Differences as the objects of tax effect and statutory effective tax rates

There are two kinds of Differences between profits under business accounting and taxable income under the Corporation Tax Act; i.e., permanent Differences and temporary Differences. Permanent Differences include those which are recognized as expenses for accounting purposes but are not regarded as such for tax purposes, including entertainment expenses—although it may not be the case for all companies—and those recorded as revenue for accounting purposes but not regarded as such for tax purposes, including dividends income. These differences are called permanent Differences as they will not be dissipated permanently going forward. On the other hand, Differences that have been incurred in the current period but are going to be dissipated in future are called temporary Differences, which are the objects of the tax effect. For example, temporary Differences which incur deferred tax assets correspond to the cases where: losses on the valuation of inventories that are recorded for accounting purposes but denied for tax purposes, and provisions for allowances that are recorded for accounting purposes but denied for tax purposes.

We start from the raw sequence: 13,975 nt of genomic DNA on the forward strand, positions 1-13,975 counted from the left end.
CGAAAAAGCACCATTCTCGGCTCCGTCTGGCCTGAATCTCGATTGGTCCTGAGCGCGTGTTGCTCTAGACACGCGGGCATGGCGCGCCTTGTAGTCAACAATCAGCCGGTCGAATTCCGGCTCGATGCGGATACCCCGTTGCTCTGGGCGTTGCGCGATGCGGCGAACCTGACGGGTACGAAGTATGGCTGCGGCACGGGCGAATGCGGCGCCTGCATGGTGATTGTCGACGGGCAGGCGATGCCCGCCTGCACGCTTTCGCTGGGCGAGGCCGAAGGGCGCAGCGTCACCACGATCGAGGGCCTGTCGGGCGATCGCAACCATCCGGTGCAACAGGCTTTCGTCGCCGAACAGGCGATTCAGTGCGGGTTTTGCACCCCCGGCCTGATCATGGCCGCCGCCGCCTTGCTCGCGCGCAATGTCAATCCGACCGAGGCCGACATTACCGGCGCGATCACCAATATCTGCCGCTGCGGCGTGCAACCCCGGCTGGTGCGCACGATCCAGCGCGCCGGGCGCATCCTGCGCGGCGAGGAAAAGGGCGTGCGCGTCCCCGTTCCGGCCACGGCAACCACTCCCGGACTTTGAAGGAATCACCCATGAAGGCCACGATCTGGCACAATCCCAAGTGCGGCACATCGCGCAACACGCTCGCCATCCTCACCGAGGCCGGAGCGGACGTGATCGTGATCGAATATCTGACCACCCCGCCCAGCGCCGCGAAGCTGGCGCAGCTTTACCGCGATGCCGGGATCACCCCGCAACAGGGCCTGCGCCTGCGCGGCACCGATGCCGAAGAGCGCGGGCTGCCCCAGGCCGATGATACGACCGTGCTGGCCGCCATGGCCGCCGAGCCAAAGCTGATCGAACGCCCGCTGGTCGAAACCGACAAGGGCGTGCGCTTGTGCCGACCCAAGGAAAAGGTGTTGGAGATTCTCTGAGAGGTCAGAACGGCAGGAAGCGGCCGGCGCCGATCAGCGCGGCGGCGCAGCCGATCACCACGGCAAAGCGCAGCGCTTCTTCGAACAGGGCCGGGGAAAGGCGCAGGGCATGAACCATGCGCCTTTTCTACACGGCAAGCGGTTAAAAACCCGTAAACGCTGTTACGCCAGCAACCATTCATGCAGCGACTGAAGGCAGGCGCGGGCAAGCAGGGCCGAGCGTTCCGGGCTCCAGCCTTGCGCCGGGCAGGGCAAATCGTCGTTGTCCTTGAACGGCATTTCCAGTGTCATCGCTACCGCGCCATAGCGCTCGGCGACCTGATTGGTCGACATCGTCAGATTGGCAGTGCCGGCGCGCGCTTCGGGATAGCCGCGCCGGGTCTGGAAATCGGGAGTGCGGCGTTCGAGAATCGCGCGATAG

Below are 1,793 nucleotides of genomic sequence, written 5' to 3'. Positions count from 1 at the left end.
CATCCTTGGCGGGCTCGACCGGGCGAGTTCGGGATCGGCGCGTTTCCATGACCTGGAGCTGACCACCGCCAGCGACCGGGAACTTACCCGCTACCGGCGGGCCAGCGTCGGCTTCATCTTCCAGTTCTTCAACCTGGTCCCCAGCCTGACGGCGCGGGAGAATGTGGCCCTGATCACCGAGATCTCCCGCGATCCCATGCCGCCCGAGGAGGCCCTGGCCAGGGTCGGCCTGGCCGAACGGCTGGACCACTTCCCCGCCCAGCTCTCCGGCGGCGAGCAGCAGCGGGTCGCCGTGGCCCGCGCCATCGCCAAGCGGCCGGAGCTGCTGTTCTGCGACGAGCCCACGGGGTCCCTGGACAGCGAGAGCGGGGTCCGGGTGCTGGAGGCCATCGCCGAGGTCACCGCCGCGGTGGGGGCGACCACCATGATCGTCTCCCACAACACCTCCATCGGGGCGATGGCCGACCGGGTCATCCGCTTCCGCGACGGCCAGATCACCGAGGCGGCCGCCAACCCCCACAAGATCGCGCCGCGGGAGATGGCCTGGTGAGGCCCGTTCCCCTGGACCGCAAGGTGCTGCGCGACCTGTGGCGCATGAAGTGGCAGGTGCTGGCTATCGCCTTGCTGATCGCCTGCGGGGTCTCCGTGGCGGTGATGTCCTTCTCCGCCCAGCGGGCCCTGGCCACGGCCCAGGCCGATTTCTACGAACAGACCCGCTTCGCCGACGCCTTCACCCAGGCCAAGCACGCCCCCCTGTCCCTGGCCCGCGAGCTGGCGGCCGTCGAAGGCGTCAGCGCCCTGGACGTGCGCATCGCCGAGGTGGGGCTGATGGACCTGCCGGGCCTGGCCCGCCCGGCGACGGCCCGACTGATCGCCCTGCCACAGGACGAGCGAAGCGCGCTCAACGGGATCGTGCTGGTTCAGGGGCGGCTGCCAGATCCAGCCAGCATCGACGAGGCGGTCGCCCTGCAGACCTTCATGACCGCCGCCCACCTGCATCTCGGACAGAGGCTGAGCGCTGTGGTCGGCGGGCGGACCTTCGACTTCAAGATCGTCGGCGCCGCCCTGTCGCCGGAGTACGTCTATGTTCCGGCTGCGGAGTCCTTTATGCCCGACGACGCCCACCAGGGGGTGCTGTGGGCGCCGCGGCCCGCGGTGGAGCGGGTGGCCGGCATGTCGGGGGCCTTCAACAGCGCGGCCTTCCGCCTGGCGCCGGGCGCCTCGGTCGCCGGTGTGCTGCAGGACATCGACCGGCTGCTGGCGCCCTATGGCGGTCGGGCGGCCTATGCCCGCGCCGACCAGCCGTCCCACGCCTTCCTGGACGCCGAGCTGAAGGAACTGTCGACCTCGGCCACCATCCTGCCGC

The tax rates that are used in calculating tax effect are called statutory effective tax rates, which are for three taxes: i.e., the income parts of business taxes, local taxes, and income taxes. With the revision of income tax rates and the introduction of the special income tax for reconstruction, in the case of legal entities with the year-end capital of more than 100 million yen, the statutory effective tax rate for the year ended March 2012 was 40.69 percent; 38.01 percent from the one ended March 2013; and is 35.64 percent for the one ended March 2016 and after, as the special income tax for reconstruction is to be abolished.